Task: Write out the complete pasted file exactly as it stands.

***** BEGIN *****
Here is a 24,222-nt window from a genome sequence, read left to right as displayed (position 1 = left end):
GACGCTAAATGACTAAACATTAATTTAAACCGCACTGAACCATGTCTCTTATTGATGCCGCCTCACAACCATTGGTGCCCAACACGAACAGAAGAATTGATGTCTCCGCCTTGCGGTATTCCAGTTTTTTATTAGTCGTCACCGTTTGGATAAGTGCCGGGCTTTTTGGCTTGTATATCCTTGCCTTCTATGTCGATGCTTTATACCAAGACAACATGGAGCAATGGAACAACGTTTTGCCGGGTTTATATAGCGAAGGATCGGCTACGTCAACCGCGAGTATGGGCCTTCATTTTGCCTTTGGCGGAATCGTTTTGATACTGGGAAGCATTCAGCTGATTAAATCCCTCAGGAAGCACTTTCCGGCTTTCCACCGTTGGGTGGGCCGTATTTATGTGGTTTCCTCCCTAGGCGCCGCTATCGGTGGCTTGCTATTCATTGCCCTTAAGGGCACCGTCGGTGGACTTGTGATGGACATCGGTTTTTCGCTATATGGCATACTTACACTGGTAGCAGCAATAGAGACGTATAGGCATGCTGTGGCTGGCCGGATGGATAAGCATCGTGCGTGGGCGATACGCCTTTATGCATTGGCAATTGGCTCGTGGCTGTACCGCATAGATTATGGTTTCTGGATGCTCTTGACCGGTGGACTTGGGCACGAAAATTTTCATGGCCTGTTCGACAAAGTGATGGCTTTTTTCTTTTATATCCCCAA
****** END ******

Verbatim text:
Here is a 24,222-nt window from a genome sequence, read left to right as displayed (position 1 = left end):
GACGCTAAATGACTAAACATTAATTTAAACCGCACTGAACCATGTCTCTTATTGATGCCGCCTCACAACCATTGGTGCCCAACACGAACAGAAGAATTGATGTCTCCGCCTTGCGGTATTCCAGTTTTTTATTAGTCGTCACCGTTTGGATAAGTGCCGGGCTTTTTGGCTTGTATATCCTTGCCTTCTATGTCGATGCTTTATACCAAGACAACATGGAGCAATGGAACAACGTTTTGCCGGGTTTATATAGCGAAGGATCGGCTACGTCAACCGCGAGTATGGGCCTTCATTTTGCCTTTGGCGGAATCGTTTTGATACTGGGAAGCATTCAGCTGATTAAATCCCTCAGGAAGCACTTTCCGGCTTTCCACCGTTGGGTGGGCCGTATTTATGTGGTTTCCTCCCTAGGCGCCGCTATCGGTGGCTTGCTATTCATTGCCCTTAAGGGCACCGTCGGTGGACTTGTGATGGACATCGGTTTTTCGCTATATGGCATACTTACACTGGTAGCAGCAATAGAGACGTATAGGCATGCTGTGGCTGGCCGGATGGATAAGCATCGTGCGTGGGCGATACGCCTTTATGCATTGGCAATTGGCTCGTGGCTGTACCGCATAGATTATGGTTTCTGGATGCTCTTGACCGGTGGACTTGGGCACGAAAATTTTCATGGCCTGTTCGACAAAGTGATGGCTTTTTTCTTTTATATCCCCAA